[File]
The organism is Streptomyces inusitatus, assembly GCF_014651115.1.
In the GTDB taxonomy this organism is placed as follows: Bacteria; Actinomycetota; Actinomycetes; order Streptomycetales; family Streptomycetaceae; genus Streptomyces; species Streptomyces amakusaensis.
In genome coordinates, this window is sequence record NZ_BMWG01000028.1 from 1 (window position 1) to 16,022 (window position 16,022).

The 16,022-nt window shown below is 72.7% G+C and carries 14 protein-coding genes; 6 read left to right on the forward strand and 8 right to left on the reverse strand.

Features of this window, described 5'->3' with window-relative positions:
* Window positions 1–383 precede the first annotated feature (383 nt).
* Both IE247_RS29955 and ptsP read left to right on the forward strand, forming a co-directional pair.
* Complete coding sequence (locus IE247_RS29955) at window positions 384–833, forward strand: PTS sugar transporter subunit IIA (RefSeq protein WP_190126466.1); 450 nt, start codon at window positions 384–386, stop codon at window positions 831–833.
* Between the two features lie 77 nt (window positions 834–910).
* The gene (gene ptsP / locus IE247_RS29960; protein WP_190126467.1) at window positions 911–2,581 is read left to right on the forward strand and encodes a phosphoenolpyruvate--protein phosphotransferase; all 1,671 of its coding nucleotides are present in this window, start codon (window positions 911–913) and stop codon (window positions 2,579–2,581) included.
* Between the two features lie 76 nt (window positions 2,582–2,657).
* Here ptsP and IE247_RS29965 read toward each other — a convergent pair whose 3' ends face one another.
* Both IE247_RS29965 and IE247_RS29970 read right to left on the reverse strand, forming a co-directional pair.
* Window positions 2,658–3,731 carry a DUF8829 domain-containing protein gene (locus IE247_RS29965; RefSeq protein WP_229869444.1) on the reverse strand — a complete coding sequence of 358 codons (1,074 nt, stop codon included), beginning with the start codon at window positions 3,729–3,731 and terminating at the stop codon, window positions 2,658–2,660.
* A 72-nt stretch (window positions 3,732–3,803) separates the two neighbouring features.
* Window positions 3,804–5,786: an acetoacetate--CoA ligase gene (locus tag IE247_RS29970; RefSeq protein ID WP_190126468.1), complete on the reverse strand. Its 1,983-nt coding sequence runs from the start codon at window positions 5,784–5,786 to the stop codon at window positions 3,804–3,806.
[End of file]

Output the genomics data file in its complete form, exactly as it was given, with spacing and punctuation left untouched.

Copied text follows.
The organism is Streptomyces inusitatus, assembly GCF_014651115.1.
In the GTDB taxonomy this organism is placed as follows: Bacteria; Actinomycetota; Actinomycetes; order Streptomycetales; family Streptomycetaceae; genus Streptomyces; species Streptomyces amakusaensis.
In genome coordinates, this window is sequence record NZ_BMWG01000028.1 from 1 (window position 1) to 16,022 (window position 16,022).

The 16,022-nt window shown below is 72.7% G+C and carries 14 protein-coding genes; 6 read left to right on the forward strand and 8 right to left on the reverse strand.

Features of this window, described 5'->3' with window-relative positions:
* Window positions 1–383 precede the first annotated feature (383 nt).
* Both IE247_RS29955 and ptsP read left to right on the forward strand, forming a co-directional pair.
* Complete coding sequence (locus IE247_RS29955) at window positions 384–833, forward strand: PTS sugar transporter subunit IIA (RefSeq protein WP_190126466.1); 450 nt, start codon at window positions 384–386, stop codon at window positions 831–833.
* Between the two features lie 77 nt (window positions 834–910).
* The gene (gene ptsP / locus IE247_RS29960; protein WP_190126467.1) at window positions 911–2,581 is read left to right on the forward strand and encodes a phosphoenolpyruvate--protein phosphotransferase; all 1,671 of its coding nucleotides are present in this window, start codon (window positions 911–913) and stop codon (window positions 2,579–2,581) included.
* Between the two features lie 76 nt (window positions 2,582–2,657).
* Here ptsP and IE247_RS29965 read toward each other — a convergent pair whose 3' ends face one another.
* Both IE247_RS29965 and IE247_RS29970 read right to left on the reverse strand, forming a co-directional pair.
* Window positions 2,658–3,731 carry a DUF8829 domain-containing protein gene (locus IE247_RS29965; RefSeq protein WP_229869444.1) on the reverse strand — a complete coding sequence of 358 codons (1,074 nt, stop codon included), beginning with the start codon at window positions 3,729–3,731 and terminating at the stop codon, window positions 2,658–2,660.
* A 72-nt stretch (window positions 3,732–3,803) separates the two neighbouring features.
* Window positions 3,804–5,786: an acetoacetate--CoA ligase gene (locus tag IE247_RS29970; RefSeq protein ID WP_190126468.1), complete on the reverse strand. Its 1,983-nt coding sequence runs from the start codon at window positions 5,784–5,786 to the stop codon at window positions 3,804–3,806.